WEB202 » Syllabus
Class: User Interface & Experience (UI/UX) Design for the Web
Quarter: Summer 2017
Time: T/Th from 1:00PM to 3:50PM in room BE3165
Class Hours: 44
Type of Course: Workforce Education Preparatory
Length of Course: 11 weeks
Prerequisite: WEB120 & WEB200 or Instructor Permission
This course provides an overview and detailed look at how the User Interface & User eXperience gets fulfilled via the design, functionality, features and content of a website project while successfully achieving strategic business goals and user needs.
The students will design and develop a small to medium sized e-commerce website while focusing on the user experience and goals of the business. This class will provide the student with a case study and website portfolio piece to present to potential employers.
Upon successful completion of WEB202, the student will be able to:
- Organize and present complex functionality in a simplified manner within a website to achieve business goals and user needs
- Create a successful information architecture, content layout and navigational scheme that is consistent throughout the website
- Make informed user-centered design interface choices utilizing the principles of aesthetics, ergonomics and heuristic principles
- Create a look and feel that makes a favorable first impression to the user
- Efficiently communicate a task flow with the user through the use of appropriate dialogue boxes and form applications
- Collect and analyze user feedback in order to evaluate the usability of a web interface and task flow
- The Elements of User Experience: User-Centered Design for the Web, by Jesse James Garrett
- Designing Interfaces, by Jenifer Tidwell
- UX Strategy: How to Devise Innovative Digital Products that People Want | by
- Eyetracking Web Usability, by Jakob Nielsen and Kara Pernice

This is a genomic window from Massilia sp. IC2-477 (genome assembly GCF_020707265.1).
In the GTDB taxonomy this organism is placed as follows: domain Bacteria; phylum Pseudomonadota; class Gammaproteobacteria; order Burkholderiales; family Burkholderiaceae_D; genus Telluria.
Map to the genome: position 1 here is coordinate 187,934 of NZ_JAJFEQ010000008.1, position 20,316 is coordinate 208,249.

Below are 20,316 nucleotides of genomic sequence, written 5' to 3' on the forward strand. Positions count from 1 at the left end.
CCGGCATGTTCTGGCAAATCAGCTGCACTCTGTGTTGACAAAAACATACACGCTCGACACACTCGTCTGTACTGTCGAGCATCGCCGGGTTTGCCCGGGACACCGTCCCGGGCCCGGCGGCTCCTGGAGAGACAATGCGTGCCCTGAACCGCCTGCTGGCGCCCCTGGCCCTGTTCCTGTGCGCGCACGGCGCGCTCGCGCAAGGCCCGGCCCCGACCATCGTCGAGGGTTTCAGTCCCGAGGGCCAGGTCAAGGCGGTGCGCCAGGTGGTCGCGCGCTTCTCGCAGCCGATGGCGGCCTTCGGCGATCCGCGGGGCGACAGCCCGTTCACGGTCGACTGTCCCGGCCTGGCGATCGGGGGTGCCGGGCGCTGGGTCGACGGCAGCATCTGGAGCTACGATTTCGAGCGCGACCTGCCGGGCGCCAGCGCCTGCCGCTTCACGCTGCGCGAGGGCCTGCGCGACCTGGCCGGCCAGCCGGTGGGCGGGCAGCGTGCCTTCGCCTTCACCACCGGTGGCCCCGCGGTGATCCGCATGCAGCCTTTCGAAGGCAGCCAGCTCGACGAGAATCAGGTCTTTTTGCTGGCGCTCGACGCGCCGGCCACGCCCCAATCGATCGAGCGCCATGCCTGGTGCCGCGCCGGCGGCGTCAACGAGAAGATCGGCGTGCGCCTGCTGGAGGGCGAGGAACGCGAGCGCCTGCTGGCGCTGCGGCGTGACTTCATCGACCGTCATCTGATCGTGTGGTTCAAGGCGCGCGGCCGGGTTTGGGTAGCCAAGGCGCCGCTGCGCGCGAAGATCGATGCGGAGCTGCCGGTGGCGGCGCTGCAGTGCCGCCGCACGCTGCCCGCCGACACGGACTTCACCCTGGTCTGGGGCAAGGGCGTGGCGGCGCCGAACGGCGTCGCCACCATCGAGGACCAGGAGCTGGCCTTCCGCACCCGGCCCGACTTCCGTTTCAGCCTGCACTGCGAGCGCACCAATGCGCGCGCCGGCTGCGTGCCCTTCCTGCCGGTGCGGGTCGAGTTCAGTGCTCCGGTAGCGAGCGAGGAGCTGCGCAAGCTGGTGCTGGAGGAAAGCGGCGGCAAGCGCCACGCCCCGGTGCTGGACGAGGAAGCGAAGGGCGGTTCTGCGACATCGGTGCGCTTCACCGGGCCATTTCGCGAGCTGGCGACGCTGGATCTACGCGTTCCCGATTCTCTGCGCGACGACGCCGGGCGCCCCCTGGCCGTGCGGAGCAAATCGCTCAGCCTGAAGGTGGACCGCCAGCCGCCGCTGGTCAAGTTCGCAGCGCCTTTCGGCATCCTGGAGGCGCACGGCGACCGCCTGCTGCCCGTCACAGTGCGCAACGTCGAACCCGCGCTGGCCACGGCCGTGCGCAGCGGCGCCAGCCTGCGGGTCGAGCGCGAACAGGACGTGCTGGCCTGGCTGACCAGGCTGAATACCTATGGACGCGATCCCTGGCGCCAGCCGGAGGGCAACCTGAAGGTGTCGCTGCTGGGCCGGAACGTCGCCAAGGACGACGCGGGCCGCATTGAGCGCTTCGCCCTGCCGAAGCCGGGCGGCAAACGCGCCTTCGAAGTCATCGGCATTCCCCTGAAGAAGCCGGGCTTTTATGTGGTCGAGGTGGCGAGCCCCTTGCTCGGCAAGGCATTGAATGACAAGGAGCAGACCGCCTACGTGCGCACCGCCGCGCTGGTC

- Designing Web Interfaces: Principles and Patterns for Rich Interactions, by Bill Scott &Theresa Neil
- Undercover User Experience Design (Voices That Matter), by Cennydd Bowles & James Box
- Prioritizing Web Usability, by Jakob Nielsen
- A Project Guide to UX Design: For user experience designers in the field or in the making, by Russ Unger & Carolyn Chandler
- Information Architecture: Blueprints for the Web, by Christina Wodtke & Austin Govella
- Web Anatomy: Interaction Design Frameworks that Work, by Robert Hoekman, Jr. & Jared Spool
- Designing for Interaction: Creating Innovative Applications and Devices (2nd Edition), by Dan Saffer
Your final grade will be a culmination of your Class Assignments:
- Assignments will create an overall Class Project to be presented at the end of the quarter
- Assignments require critical thinking and problem solving skills
- Assignments will be “due” according to the class Schedule (Spring) or Schedule (Summer)*
- Students are responsible for assignment information on assignment pages
- Students are also responsible for assignment information given in class
- Assignments will be marked down 25% for every week they are late
*Students must check the schedule before asking the instructor, “When is this due?”
Code of Ethics:
All downloads provided by this site are the intellectual property of the respected author(s) and are for available as a download for example and resource purposes only. Students are expected to create their own design and production work and write their own code. Turning in downloaded and or copied and pasted code as your own assignment work is considered to be plagiarism and is subject to disciplinary action by the college.
It is the intention of SCCC to provide both a safe and nurturing environment for students, faculty and staff. To maintain and promote that environment, the college subscribes to a specific code of conduct, which is in accord with the Washington Administrative Code for all public institutions.
Students with documented disabilities requesting class accommodations, requiring special arrangements in case of building evacuation, or have emergency medical information the instructor should know about are asked to contact the disability support services office (DSS) in Rm. 1112. Once the disability is verified with DSS you will be given a letter of accommodation that should be to handed to your instructor.